Sundays are days for rest, which means finding joyful things with which to recharge and refresh ourselves before a new week begins. Is such a thing possible on this internet? Let's hold hands and try together.
- Contributor Marsh Davies sends through this interview from a (very particular) Trespasser fansite with game writer Austin Grossman. It's so invested in its subject matter that the interview intro doesn't even bother mentioning Grossman's other work; you know, like Deus Ex, Thief, System Shock, Dishonored and some wonderful novels. Still, top Trespasser infos await within:
- Eurogamer's Tom "Tom Bramwell" Bramwell writes about how he wishes more games were just a vertical slice; ie, shorter and more focused towards a particular experience. I'm with him.
- Marsh Davies also points me towards the return of Breaking Madden, Jon Bois ongoing efforts to push and pull the Madden series' American football simulation to breaking point. The best game jornlizms inside:
- The PC Gamer Top 100 is now online. Obvious oversights and mistakes aside, Top 100 lists are always a fun way to start a conversation, to focus your thoughts about what you value you in games, and to rile up some internet blood. And if you're not an expert, a great way to find games to play:
- Sticking with PC Gamer, Chris Livingston has round up some typically awful Steam user reviews. Thanks to Person for the submission.
- Some guy called Rab Florence is in the mood for games.
- Three Moves Ahead, a podcast about strategy games, is still going and still wonderful. Episode 272 is about 'flight during World War I'.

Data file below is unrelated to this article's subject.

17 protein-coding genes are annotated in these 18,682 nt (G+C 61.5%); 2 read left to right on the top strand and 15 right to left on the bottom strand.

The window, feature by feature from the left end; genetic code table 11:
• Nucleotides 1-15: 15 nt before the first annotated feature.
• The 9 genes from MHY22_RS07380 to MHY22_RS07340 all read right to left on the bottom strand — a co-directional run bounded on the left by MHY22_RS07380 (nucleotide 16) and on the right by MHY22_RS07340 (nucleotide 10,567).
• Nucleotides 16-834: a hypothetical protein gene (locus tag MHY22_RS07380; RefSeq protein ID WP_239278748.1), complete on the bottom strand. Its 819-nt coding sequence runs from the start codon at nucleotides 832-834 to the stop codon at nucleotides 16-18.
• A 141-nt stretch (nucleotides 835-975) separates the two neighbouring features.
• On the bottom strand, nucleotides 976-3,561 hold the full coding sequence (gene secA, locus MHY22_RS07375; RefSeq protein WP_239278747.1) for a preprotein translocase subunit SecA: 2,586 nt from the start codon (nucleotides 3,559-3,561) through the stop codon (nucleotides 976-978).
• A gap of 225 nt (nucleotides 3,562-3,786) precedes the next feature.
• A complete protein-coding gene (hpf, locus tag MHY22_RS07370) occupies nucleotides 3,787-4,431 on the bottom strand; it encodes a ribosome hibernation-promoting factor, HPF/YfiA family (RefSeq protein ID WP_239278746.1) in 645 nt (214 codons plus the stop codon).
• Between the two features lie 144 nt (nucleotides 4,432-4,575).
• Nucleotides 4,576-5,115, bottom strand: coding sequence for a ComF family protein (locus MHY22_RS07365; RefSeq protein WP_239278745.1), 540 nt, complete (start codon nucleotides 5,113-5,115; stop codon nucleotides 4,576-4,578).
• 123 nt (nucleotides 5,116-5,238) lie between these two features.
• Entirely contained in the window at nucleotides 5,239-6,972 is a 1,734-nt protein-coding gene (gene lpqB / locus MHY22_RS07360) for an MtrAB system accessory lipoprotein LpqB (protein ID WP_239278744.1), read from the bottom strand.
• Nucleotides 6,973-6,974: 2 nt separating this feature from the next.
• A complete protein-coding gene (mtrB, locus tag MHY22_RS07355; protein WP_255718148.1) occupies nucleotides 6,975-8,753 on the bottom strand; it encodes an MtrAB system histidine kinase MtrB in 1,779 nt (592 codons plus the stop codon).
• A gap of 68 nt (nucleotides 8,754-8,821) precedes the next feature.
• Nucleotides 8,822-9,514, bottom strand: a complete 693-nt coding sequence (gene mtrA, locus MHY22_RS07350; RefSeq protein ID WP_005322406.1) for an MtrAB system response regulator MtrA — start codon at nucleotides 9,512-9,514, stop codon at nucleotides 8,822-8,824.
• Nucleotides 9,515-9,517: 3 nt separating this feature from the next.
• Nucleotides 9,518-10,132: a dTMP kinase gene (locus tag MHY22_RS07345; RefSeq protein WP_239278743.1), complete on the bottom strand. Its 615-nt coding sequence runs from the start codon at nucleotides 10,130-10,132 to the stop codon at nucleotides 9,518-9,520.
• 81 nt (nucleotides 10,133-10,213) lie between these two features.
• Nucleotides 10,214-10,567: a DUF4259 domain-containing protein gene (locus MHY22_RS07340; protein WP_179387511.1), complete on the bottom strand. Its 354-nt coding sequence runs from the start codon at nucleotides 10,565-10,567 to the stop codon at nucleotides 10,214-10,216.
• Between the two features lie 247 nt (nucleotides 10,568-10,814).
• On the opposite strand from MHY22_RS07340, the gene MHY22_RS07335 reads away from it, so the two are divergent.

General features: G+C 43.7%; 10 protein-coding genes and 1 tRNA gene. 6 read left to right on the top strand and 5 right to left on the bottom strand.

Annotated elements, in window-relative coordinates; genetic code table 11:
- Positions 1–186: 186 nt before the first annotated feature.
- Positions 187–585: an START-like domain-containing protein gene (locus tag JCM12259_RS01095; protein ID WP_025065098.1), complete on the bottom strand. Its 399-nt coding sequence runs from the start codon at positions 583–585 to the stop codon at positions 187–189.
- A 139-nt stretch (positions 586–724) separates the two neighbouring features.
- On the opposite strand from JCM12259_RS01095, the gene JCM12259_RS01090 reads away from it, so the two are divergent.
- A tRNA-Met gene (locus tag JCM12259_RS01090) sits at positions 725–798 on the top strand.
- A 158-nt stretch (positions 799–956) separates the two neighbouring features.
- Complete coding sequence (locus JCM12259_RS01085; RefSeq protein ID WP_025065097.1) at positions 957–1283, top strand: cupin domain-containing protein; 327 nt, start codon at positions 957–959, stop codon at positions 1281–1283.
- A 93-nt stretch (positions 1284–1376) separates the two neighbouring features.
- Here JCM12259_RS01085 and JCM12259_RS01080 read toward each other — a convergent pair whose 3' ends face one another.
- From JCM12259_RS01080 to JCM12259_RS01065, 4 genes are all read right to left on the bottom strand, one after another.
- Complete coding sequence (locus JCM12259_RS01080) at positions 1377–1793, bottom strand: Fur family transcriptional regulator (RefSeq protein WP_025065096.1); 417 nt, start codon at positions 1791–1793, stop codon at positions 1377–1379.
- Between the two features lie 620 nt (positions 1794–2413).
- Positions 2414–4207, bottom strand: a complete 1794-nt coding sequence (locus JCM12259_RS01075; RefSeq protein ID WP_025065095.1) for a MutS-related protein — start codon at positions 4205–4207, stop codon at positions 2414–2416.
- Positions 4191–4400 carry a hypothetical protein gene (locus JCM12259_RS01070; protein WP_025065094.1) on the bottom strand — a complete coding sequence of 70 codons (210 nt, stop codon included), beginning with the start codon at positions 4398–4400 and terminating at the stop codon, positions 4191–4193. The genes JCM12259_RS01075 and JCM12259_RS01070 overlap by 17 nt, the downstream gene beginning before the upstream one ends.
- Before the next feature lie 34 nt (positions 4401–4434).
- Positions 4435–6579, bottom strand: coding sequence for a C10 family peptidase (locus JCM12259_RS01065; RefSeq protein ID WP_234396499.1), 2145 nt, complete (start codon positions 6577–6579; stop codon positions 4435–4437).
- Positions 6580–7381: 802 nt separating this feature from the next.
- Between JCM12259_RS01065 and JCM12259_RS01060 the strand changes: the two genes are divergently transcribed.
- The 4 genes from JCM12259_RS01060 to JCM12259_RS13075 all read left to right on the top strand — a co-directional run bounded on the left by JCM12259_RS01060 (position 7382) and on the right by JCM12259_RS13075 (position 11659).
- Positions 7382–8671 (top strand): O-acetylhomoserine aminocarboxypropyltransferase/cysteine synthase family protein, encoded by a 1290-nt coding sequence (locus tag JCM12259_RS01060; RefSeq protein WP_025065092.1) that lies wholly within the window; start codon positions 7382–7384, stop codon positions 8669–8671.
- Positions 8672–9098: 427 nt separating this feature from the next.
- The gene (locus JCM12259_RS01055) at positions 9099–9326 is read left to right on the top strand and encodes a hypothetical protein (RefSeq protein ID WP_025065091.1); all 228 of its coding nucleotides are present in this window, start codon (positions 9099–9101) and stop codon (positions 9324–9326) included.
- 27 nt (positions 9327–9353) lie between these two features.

- Oh right, Rab has been writing other good things over at Amusement Arcade too. Let's swing back for his review of Hohokum, which I mentioned a couple weeks back. I used to love the superhero-flight ability you could trigger in Lemmings 2: The Tribes, because you could spend ages circling around levels, dodging obstacles, and the power would never run out unless arced upward too sharply or crashed. Hohokum has that same feeling of tracing and flight, only without the miserable tension of flopping back to earth. Anyway, Rab's short thoughts:
- See also.
- At Geekwire, Mónica Guzmán talks about her vicarious experiences with Twitch game streaming, to perhaps explain the Amazon acquisition to a confused audience, and in the proess relate sweet stories of passionate gaming amidst family life.
- Over at Kotaku, GB Burford goes step by step through the reasons why Halo 1's Silent Cartographer is such a great first-person shooter level.
Was it always a sure thing that Richard Attenborough would be reprising his role for Trespasser? What were the recording sessions like?
It wasn't a sure thing but we heard early - I wasn't in in the decision but I'm quite sure Steven Spielberg must have twisted his arm a little. You can imagine how nervous we were going into the recording with Richard Atrenborough. We were desperately jet-lagged, the taxi driver got lost, and to add to the insanity it was at Twickenham Studios where The Beatles and every other famous British person ever had recorded. But then we got there and he put everyone at ease. He was relaxed, incredibly kind and funny (he made us call him "Lord A" the whole day). The truly stunning thing was how attentive and respectful he was to us, a bunch of random game developers. Here was this legendary actor going carefully and thoughtfully through every line of our script, treating us like colleagues. It was an unforgettable lesson in decency and professionalism.